The Government’s Child Maintenance Scheme – Progress to date   

The government is in the middle of an overhaul of the child maintenance system, with a view to replacing the much-criticised and generally inefficient system that used to be known as the CSA (the Child Support Agency).

The current scheme is known as the Child Maintenance 2012 Scheme.  It is overseen by the Department for Work and Pensions (DWP), and their progress has recently been reviewed by the government’s own Public Accounts Committee.

The Public Accounts Committee has indicated that there are 2.5 million separated families in the UK.  There are several options for arranging child support: –

Around 1.1 million rely on statutory government-run schemes that assess, collect and make payments; other families set up their own arrangements or use the Court system.  Around 600,000 families have no arrangements at all.  In December 2012 the DWP introduced the first phase of the Maintenance 2012 Scheme, which was to replace the two previous schemes for child maintenance which had struggled with IT problems, leading to poor customer service and incomplete information about outstanding debt.  According to the DWP the 2012 Scheme is designed to maximise the number of children benefitting from child maintenance arrangements and to reduce government spending on administering child support.  To that end it has introduced new rules for calculating payments, a new IT system for managing cases, and charges for using and enforcing the Scheme.  Newly separated parents access information through an online and telephone gateway, which explains the benefits of the choices available and provides guidance on how to set up family based arrangements.

According to the Public Accounts Committee, the DWP has made good progress in simplifying the way it administers child maintenance.  However, it comments that there is a worrying uncertainty around the impact that the introduction of charges for statutory child maintenance services will have.  The Department’s primary aim is to encourage more parents to make family based arrangements rather than rely on the statutory scheme, and it has an ambitious expectation of reducing the number of statutory cases by 250,000 (one-quarter) by 2018/2019.  However the Public Accounts Committee wonders whether charges have been set at the right level to achieve this objective?  Some commentators believe that the Department has been unrealistic about the number of parents who will be able to reach their own private arrangements, and according to a survey of callers who were informed of the choices available for child maintenance, the number of parents intending to choose family based arrangements reduced by more than a third from 5,540 in August 2013 to 3,590 in March 2014.  Research further suggests that for parents on low incomes the £20 application fee would be a significant barrier to applying for the statutory service.  Commentators fear that there is a risk that some parents will end up reaching no arrangement at all, to the detriment of the children involved.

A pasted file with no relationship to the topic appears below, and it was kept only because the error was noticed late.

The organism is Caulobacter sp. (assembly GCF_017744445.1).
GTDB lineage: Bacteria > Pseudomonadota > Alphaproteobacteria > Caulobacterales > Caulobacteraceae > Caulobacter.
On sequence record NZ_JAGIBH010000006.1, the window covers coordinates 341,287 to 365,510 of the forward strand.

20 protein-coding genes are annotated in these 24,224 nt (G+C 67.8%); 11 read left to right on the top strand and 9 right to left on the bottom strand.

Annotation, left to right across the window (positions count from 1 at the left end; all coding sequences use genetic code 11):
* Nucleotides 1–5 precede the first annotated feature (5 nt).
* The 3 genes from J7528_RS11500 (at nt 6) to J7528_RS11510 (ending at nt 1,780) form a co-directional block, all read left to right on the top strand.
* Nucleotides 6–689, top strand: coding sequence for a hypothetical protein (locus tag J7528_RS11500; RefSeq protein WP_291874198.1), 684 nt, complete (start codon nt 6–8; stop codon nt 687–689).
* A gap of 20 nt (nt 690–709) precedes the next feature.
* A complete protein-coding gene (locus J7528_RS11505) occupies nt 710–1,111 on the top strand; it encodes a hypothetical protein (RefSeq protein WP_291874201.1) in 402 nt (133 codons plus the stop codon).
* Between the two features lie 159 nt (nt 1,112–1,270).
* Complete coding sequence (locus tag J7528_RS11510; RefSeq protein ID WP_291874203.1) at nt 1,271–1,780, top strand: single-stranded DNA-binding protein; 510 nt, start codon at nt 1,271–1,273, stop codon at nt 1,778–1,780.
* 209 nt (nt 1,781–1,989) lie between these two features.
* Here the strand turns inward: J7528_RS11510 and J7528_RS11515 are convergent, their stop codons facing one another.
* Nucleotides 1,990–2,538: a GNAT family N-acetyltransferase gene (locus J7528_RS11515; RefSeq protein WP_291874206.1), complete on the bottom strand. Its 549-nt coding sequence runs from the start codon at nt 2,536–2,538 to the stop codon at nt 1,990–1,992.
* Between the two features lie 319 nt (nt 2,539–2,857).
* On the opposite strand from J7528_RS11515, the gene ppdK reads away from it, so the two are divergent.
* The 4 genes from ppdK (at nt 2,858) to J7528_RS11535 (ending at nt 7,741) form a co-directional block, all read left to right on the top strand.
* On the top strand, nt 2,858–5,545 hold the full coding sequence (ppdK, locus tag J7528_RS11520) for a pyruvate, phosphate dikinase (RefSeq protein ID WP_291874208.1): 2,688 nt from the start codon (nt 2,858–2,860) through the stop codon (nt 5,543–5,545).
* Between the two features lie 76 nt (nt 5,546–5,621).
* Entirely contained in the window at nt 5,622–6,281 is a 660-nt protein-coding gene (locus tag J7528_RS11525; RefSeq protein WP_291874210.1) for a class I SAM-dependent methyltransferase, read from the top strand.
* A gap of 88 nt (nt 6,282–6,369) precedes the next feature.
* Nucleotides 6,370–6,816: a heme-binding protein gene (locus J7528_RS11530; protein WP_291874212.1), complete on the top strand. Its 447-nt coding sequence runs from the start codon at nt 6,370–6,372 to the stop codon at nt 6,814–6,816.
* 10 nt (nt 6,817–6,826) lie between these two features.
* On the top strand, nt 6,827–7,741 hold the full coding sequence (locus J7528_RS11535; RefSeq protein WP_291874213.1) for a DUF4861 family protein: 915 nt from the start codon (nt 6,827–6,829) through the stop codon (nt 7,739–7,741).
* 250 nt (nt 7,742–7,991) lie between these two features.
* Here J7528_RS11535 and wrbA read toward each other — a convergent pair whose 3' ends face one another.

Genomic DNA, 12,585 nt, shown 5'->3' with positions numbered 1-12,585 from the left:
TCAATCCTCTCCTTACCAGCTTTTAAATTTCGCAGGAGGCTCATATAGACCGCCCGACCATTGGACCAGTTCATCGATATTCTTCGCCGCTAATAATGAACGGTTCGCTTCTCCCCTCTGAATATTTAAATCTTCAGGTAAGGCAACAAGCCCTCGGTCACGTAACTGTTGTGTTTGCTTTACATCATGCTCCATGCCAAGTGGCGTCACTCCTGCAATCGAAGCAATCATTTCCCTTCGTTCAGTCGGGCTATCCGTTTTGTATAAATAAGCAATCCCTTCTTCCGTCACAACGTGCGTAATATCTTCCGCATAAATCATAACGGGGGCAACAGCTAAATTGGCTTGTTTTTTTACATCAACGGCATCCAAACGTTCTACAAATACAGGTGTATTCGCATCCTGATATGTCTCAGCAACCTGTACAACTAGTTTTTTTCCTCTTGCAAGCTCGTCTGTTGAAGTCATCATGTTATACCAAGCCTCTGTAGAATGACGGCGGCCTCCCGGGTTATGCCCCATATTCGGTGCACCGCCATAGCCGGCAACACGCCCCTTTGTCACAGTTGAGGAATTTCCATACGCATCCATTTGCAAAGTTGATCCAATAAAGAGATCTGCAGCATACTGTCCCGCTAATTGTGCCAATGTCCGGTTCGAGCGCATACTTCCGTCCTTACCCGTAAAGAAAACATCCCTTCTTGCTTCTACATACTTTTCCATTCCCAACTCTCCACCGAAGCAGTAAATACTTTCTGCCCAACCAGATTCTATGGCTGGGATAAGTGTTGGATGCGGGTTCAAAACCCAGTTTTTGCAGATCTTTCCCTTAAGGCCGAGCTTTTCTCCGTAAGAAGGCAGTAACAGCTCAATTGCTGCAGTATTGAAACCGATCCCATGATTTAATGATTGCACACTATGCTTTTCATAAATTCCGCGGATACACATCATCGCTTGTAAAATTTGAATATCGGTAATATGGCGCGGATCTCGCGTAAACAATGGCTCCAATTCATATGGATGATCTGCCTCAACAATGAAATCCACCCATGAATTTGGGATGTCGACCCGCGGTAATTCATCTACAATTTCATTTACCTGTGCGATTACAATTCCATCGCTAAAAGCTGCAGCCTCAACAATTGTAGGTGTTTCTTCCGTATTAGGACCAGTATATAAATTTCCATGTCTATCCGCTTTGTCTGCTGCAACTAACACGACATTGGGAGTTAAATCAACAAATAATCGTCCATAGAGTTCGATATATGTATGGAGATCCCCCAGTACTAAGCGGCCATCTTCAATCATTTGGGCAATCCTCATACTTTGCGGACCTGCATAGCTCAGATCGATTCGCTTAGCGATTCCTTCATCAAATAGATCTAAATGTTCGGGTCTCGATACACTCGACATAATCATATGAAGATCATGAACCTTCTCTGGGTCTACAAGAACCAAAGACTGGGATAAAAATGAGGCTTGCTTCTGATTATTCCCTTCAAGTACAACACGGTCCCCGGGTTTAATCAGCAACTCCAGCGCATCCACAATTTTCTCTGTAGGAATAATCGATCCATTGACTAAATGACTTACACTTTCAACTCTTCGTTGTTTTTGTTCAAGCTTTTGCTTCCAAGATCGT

Conclusions

There are a range of options for all parents and separated families as to how to arrange child support.  Since the introduction of the CSA in the early 1990’s there has, until recently, been an inefficient but workable regime, which in outline was simple, and which charged no fee to access the service.   The new 2012 Scheme introduces fees, and there is clearly some concern that the fees are set at a level which is too high, and that the result will be that many hundreds of thousands of parents will have no viable or practical arrangements for child support.

 How we can help?

The Family Team at rhw are committed to providing expert advice and assistance when it comes to the principles of child support.  There are alternatives to the government scheme, and they involve arrangements made between the parents direct.  rhw Family Team can assist you in understanding the government scheme and in making the right arrangements for you and your children.


If you have any questions or concerns with regard to these matters or are seeking advice on any other area of Family Law, please contact Samantha Jago, Elizabeth Leah, Julian McEvoy or Catherine Withers on 01483 302000 or e-mail family@rhw.co.uk